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Posted by The Woodlands on April 1, 2023

Spring is hailed as a season of renewal and awakening. After a long winter of cold weather, the flowers bloom and the sunshine provides the perfect climate to get back outside. There’s nothing quite like spending time in the fresh air to help us feel revived and refreshed. 

While you begin to gear up for your spring activities, why not try some new hobbies and sports that can help you boost your physical activity? For older adults, staying active can provide a wide range of health benefits to keep the body in shape, keep the mind sharp and stave off diseases and health issues. Here’s the best part: physical activity doesn’t need to be strenuous or difficult to be beneficial. In fact, plenty of sports and hobbies can help you get your body moving and allow you to have fun along the way. 

The Woodlands at Canterfield’s luxury senior living community is dedicated to enhancing the quality of life for residents and strives to provide the tools individuals need to boost physical wellness. Here are some of our favorite spring activities to help you get moving this season!

Tee Up with Some Golf

Golf is often considered a mainstay of retirement living, and that’s not a bad thing! Golf is a timeless sport that can be played competitively or just for fun. Not only is golfing a great way to meet new people or enjoy a day on the course with friends, but it can also help boost your heart health.

While golf might not be a cardio-based sport, it does require a lot of walking. For instance, an 18-hole game of golf might have you walking up to four miles! Walking is an excellent way to get your recommended 150 minutes a week of aerobic exercise, and if you add in the benefits of nature and fresh air, a game of golf can also do wonders for your mental health. 

Serve Up Healthy Aging with Tennis

Tennis is an incredibly popular sport among older adults, not just for health reasons but for the fun of competition and honing in on athletic skills. One of the most significant bonuses of playing tennis is the ability to control your level of intensity while you play.

Tennis is an excellent way to achieve and maintain your fitness goals as an older adult, whether you want to improve your wellness or enhance your athletic ability, and it comes with a wide variety of health benefits. In fact, one study focused on the benefits of playing tennis for seniors and found that veteran tennis players display lower body fat, more strength, high aerobic capacity and greater bone density. A similar study found that tennis can even boost your life expectancy by up to ten years!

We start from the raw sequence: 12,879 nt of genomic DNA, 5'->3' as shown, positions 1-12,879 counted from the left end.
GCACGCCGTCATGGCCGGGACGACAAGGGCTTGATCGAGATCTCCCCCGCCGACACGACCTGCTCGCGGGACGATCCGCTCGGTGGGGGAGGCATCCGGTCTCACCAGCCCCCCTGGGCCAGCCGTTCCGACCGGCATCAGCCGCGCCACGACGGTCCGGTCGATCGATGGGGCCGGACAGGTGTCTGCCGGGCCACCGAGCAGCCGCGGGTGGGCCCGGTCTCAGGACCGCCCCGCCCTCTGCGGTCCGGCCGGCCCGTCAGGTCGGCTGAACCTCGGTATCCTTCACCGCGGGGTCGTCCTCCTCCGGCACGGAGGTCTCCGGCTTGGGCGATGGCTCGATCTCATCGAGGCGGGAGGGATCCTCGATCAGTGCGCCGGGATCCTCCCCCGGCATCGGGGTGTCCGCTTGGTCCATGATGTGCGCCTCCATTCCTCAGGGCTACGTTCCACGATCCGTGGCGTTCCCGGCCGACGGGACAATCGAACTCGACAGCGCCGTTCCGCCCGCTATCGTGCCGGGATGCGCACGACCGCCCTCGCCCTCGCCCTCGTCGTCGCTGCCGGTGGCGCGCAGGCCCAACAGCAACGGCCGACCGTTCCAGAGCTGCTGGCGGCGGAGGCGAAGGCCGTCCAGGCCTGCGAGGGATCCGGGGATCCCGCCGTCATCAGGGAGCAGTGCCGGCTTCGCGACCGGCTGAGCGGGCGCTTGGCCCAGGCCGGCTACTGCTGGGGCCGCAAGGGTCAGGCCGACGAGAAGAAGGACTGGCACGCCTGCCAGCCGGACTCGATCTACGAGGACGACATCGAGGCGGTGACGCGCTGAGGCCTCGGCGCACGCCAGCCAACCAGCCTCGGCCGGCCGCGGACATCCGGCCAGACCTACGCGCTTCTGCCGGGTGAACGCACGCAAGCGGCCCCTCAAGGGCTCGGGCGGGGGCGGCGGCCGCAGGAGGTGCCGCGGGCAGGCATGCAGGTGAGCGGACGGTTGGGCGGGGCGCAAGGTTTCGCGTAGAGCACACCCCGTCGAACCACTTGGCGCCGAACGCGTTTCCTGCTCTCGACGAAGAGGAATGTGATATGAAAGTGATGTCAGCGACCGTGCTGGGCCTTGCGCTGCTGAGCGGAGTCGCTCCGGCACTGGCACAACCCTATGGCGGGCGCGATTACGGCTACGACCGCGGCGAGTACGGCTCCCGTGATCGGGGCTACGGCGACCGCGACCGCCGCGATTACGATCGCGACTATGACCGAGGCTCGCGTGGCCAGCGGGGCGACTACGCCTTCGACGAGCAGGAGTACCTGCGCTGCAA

Get On the Pickleball Train

Pickleball has quickly become one of the most popular spring activities in the United States and beyond, with many people quickly becoming hooked on this fun combination of tennis, badminton and ping-pong. 

Pickleball was first invented in 1965 by three fathers whose children were bored with their usual summer activities, and it has grown from a homemade game with simple rules to international fame. The best part of pickleball is the varying levels in which the game can be played; it’s easy to pick up for beginners and can quickly develop into a fast-paced, competitive game for more experienced players.

Pickleball is played on a smaller court than tennis, making this the perfect sport for those who experience issues with their knees, ankles, hips and other joints. Essentially, pickleball provides the same aerobic benefits as tennis but without the strain on muscles and joints. 

Get Your Hands Dirty with Gardening

This may come as a surprise, but gardening is actually the second most popular physical activity for people over the age of 65. Gardening might not bring to mind images of cardio or aerobic exercise, but the motions and movements that make up various tasks in gardening can provide plenty of health benefits. Plus, it’s one of the best spring activities for enjoying the weather and soaking up the sun! 

Digging, weeding, watering and planting are all physical movements required to start, foster and successfully cultivate a garden. These movements might not seem like they’re doing much at the time, but in reality, they’re providing your body with light exercise that can strengthen muscles and get your blood pumping. When you dig holes to plant seeds or plants, carry heavy watering cans across your yard, crouch down or bend to pull up pesky weeds, you’re actually helping your body gain aerobic energy.

At The Woodlands at Canterfield, we encourage individuals to live actively, whatever that means to them. Discover luxury senior living in West Dundee by scheduling a tour of our community today!

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